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Law School Case Brief

Edgewood Indep. Sch. Dist. v. Kirby - 777 S.W.2d 391 (Tex. 1989)


In construing a provision of the Texas Constitution, the court considers the intent of the people who adopted it. In determining that intent, the history of the times out of which it grew and to which it may be rationally supposed to have direct relationship, the evils intended to be remedied and the good to be accomplished, are proper subjects of inquiry. However, because of the difficulties inherent in determining the intent of voters over a century ago, the court relies heavily on the literal text. The court seeks its meaning with the understanding that the Constitution was ratified to function as an organic document to govern society and institutions as they evolve through time.


School districts in Texas derive revenues from local ad valorem property taxes, and the state raises funds from a variety of sources including the sales tax and various severance and excise taxes. There are glaring disparities in the abilities of the various school districts to raise revenues from property taxes because taxable property wealth varies greatly from district to district. The wealthiest district has over $14,000,000 of property wealth per student, while the poorest has approximately $20,000; this disparity reflects a 700 to 1 ratio. The 300,000 students in the lowest-wealth schools have less than 3% of the state's property wealth to support their education while the 300,000 students in the highest-wealth schools have over 25% of the state's property wealth; thus the 300,000 students in the wealthiest districts have more than eight times the property value to support their education as the 300,000 students in the poorest districts. Petitioners, school districts, children enrolled in those districts, and parents brought an action against respondent state offals declaring that Texas's school financing system violated Texas Const. art. I, §§ 3 and 19, and art. VII, § 1. Although the trial court entered a judgment in favor of petitioners, the appellate court reversed. Petitioners wought further appellate review.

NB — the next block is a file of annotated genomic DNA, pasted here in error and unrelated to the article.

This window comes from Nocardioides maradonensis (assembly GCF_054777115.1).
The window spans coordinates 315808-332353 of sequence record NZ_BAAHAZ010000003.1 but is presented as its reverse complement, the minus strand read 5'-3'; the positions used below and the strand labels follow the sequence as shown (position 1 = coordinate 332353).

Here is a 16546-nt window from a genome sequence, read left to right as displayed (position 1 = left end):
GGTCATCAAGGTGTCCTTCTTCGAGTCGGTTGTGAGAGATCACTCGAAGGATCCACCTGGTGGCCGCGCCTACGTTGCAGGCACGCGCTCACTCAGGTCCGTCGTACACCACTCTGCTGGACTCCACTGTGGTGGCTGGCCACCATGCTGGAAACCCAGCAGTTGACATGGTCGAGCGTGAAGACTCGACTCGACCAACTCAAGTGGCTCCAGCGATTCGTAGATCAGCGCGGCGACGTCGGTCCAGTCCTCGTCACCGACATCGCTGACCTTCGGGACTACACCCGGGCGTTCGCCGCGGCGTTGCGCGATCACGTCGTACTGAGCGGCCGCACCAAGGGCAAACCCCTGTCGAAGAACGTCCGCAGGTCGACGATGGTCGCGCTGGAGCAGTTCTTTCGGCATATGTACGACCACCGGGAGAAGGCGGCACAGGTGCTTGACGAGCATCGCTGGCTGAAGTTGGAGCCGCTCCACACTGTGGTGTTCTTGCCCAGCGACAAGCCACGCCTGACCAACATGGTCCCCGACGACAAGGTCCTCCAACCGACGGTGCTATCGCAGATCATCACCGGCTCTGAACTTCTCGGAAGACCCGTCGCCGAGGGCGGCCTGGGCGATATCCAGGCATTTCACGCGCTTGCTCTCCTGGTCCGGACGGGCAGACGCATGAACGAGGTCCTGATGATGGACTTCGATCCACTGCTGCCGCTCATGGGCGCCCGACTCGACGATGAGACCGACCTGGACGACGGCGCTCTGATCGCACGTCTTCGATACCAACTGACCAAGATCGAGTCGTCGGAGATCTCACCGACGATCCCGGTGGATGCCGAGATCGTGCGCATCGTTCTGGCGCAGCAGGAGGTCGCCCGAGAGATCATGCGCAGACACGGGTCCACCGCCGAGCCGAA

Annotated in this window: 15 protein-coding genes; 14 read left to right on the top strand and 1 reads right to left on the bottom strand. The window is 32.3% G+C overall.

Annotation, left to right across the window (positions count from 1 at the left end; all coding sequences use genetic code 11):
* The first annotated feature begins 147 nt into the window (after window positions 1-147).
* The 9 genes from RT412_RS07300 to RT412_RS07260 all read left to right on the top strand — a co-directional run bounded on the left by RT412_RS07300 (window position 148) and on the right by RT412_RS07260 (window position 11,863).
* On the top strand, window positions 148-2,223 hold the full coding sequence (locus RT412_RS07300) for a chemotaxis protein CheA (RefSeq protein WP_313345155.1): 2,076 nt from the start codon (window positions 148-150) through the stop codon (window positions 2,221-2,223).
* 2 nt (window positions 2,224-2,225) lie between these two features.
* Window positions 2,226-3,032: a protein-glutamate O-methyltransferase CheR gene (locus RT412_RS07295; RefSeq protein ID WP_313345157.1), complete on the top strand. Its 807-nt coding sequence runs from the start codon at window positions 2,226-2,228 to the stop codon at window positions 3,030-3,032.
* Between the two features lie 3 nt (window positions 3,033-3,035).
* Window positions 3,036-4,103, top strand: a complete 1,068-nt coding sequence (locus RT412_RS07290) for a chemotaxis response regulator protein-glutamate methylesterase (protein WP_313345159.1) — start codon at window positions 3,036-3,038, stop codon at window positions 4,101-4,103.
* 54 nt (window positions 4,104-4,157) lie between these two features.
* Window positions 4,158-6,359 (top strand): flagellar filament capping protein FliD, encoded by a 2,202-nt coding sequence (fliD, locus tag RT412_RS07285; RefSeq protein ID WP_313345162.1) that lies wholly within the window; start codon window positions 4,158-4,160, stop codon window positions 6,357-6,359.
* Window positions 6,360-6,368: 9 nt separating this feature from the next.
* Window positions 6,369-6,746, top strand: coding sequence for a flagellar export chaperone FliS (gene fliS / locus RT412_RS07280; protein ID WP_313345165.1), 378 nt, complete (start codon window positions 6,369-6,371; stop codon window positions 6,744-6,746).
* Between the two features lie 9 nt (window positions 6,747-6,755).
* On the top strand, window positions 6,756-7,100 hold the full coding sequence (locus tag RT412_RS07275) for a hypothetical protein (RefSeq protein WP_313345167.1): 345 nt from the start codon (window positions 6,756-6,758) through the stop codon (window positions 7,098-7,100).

Was the trial court correct when it ruled that the school financing system violated the Texas Constitution's equal rights guarantee of article I, section 3, the due course of law guarantee of article I, section 19, and the "efficiency" mandate of article VII, section 1?




The court reversed the appeals court ruling and affirmed the trial court order, except with respect to its implementation date, because the existing funding system did not address what the court found to be glaring disparities in the abilities of various school districts to raise revenues from property taxes. The state's school financing system is neither financially efficient nor efficient in the sense of providing for a "general diffusion of knowledge" statewide, and therefore that it violates article VII, section 1 of the Texas Constitution. Efficiency does not require a per capita distribution, but it also does not allow concentrations of resources in property-rich school districts that are taxing low when property-poor districts that are taxing high cannot generate sufficient revenues to meet even minimum standards.  There must be a direct and close correlation between a district's tax effort and the educational resources available to it; in other words, districts must have substantially equal access to similar revenues per pupil at similar levels of tax effort. Children who live in poor districts and children who live in rich districts must be afforded a substantially equal opportunity to have access to educational funds

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